California Republican Groups in Hot Water Over Controversial Anti-Obama Campaigns

One used racist stereotypes to depict the candidate, the other drew comparisons with Osama bin Laden.

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SAN FRANCISCO—As their presidential nominee slips in the polls, some California Republicans can't seem to get out of their own way in their attempts to attack Barack Obama. A San Bernadino County Republican group apologized this week for distributing a newsletter that depicted Obama on a fake $10 food stamp along with images of a watermelon, ribs, and a bucket of fried chicken. The president of the group, a Republican women's organization that is not part of the state Republican Party, said she had never meant to link the Democratic presidential candidate with any racist stereotypes. "I never connected," Diane Fedele told the Riverside Press-Enterprise. "It was just food to me. It didn't mean anything else."

The caption above the illustration read: "Obama talks about all those presidents that got their names on bills. If elected, what bill would he be on? Food stamps, what else!"

Fedele says she received the image in an E-mail. Believing it was a funny riff on Obama's comment at a campaign rally earlier this summer that he didn't look like the presidents on dollar bills—a statement some viewed as unfairly injecting race into the campaign—Fedele forwarded it to about 200 associates. Sheila Raines, a black member of the group, told the newspaper that she had told Fedele that the mailing was offensive. "This is what keeps African-Americans from joining the Republican Party," Raines said. "I'm really hurt. I cried for 45 minutes."

Fedele has apologized for the mailing. "It was strictly an attempt to point out the outrageousness of his statement. I really don't want to go into it any further," she said. "I absolutely apologize to anyone who was offended. That clearly wasn't my attempt."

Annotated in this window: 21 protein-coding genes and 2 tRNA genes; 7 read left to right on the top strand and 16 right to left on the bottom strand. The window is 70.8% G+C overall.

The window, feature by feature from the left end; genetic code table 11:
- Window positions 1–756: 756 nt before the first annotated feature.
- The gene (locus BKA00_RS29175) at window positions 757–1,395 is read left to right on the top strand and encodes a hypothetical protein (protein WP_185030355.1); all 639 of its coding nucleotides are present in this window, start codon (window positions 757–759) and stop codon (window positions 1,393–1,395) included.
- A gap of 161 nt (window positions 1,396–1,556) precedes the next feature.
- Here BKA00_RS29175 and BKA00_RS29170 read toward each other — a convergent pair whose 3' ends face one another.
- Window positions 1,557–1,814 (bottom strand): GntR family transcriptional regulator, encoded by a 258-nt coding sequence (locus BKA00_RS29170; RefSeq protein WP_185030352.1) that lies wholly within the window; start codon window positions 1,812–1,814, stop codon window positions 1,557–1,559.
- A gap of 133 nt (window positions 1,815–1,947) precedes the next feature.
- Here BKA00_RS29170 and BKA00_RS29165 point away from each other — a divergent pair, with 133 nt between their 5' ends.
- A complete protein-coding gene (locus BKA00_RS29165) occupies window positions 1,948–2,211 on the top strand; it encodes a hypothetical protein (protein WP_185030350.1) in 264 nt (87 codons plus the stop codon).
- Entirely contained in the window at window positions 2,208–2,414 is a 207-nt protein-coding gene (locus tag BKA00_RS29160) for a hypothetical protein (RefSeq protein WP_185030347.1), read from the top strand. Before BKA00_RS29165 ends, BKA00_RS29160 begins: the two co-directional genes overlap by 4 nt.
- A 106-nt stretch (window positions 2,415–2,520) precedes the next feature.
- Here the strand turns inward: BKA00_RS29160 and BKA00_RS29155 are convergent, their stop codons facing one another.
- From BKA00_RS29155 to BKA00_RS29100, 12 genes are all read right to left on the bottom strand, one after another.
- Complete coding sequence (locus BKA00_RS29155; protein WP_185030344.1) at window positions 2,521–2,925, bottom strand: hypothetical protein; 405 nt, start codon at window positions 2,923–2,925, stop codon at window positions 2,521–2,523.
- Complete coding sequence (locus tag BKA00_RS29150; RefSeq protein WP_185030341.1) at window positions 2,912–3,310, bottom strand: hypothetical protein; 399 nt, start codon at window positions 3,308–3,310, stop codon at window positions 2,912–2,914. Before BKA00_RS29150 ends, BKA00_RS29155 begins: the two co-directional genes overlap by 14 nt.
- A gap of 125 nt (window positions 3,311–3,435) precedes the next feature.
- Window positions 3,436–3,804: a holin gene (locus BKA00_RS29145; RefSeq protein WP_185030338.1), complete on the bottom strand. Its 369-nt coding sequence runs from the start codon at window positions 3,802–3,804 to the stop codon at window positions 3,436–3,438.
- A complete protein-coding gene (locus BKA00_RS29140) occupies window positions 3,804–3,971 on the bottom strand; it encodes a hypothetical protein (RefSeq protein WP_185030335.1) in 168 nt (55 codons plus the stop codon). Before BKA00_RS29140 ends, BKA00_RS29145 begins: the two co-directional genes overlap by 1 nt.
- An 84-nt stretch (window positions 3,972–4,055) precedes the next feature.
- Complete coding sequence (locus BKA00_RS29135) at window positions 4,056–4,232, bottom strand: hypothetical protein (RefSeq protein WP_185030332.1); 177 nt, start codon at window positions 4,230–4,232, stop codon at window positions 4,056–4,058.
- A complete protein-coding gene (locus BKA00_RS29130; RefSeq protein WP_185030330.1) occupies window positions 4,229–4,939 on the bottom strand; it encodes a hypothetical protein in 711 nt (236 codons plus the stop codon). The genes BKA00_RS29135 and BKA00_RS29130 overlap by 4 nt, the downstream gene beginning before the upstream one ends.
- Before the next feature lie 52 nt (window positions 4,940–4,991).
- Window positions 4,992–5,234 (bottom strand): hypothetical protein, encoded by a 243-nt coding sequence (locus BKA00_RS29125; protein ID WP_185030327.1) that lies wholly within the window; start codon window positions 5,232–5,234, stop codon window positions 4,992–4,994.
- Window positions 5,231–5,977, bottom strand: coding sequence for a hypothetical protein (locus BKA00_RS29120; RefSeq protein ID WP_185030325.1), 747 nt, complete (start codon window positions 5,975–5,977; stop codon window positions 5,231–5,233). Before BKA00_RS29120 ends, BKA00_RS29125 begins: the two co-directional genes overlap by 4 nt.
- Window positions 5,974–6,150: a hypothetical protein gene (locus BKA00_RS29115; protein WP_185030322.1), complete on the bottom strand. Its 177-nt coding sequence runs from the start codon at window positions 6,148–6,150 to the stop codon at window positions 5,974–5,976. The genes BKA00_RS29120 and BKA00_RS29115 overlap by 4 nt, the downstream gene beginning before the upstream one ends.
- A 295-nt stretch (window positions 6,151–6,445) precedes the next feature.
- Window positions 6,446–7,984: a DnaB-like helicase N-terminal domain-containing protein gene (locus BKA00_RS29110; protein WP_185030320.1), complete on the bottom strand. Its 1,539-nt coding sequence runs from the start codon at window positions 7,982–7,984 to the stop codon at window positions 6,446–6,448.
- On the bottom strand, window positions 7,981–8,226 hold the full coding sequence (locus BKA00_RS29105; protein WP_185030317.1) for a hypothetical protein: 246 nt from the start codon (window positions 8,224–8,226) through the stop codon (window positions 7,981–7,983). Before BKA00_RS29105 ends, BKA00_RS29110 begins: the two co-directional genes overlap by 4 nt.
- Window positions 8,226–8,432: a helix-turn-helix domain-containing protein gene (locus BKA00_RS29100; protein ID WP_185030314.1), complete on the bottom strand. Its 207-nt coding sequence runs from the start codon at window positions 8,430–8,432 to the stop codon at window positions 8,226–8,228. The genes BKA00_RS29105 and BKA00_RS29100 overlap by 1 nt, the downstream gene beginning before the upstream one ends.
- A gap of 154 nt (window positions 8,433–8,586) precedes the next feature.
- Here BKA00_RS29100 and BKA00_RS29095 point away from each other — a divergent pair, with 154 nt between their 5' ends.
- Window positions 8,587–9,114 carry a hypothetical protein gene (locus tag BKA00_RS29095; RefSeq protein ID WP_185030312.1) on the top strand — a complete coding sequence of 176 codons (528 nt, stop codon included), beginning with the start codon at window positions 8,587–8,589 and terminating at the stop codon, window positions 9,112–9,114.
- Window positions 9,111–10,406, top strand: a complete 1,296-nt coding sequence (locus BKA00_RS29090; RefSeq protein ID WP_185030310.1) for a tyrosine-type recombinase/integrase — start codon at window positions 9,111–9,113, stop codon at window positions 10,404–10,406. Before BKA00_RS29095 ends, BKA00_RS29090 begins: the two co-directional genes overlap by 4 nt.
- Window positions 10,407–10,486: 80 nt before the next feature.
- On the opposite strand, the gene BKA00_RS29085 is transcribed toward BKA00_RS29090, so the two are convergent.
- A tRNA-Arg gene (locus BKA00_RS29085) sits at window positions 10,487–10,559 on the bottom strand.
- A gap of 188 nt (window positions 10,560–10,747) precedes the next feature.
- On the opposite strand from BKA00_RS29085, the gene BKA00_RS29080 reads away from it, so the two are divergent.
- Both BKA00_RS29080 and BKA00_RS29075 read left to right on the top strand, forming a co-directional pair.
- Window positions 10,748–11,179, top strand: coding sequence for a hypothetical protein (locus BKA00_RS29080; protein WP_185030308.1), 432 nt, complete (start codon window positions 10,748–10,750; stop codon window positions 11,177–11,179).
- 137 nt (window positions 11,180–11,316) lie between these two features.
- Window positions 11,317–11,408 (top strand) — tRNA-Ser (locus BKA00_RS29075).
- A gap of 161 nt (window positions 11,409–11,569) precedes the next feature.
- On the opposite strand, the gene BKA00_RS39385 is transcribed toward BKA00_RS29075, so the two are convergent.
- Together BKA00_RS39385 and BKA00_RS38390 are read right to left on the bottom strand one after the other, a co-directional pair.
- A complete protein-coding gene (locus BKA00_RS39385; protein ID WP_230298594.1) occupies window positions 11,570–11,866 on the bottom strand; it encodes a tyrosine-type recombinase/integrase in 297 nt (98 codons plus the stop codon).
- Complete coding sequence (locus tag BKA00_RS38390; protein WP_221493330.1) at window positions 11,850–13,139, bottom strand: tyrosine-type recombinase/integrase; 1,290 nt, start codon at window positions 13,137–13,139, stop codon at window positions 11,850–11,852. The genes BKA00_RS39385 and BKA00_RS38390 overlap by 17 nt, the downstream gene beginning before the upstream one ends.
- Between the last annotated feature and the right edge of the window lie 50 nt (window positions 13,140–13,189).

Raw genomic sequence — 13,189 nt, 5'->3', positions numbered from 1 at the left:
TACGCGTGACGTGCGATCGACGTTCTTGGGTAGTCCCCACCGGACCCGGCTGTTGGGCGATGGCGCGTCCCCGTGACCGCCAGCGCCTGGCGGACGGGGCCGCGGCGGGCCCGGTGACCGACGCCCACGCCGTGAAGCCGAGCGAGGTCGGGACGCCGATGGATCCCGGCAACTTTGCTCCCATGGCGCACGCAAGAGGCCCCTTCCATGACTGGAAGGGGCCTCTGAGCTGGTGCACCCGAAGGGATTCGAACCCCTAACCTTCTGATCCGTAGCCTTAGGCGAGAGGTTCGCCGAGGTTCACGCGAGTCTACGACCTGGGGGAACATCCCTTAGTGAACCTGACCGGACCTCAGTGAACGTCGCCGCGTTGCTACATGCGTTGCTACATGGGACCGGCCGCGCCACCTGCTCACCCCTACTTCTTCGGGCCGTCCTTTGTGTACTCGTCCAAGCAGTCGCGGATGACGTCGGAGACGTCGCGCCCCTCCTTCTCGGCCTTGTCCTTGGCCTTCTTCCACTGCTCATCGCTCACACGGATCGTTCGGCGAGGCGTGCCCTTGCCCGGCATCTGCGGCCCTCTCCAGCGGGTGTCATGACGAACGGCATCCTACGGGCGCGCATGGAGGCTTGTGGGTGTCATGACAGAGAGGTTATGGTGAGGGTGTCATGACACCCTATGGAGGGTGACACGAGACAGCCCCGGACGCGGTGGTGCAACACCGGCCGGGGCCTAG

The Obama campaign has declined to comment.

Earlier this week, a group of Republicans in Sacramento County stirred up controversy by posting a series of violent anti-Obama images on an official state GOP website. Obama was depicted in a turban and paired with images of Osama bin Laden, with a caption that read: "The only difference between Obama and Osama is BS." Below that were the words "Waterboard Barack Obama!" After briefly defending the image, the head of the Sacramento County Republican Party apologized. "Let's face it, I screwed up," Craig MacGlashan said. "At first, I did not realize how offensive the material was, and in the rush to move past it, I didn't take it seriously enough."

While state GOP leaders have roundly condemned both sets of images, calling them "hateful, stupid, and offensive," Democrats across the state say they are still disturbed by what they believe are increasingly crude representations of their party's candidate. The negative tone of the campaign came up during this week's presidential debate when John McCain was asked what his running mate, Sarah Palin, meant at a recent campaign rally when she said Obama had been "palling around with terrorists." The McCain campaign has released a series of TV advertisements trying to link Obama to Bill Ayers, a 1960s radical who was a member of the Weather Underground. Obama has denied having a relationship with Ayers, with whom he served briefly on an education-related nonprofit more than a decade ago.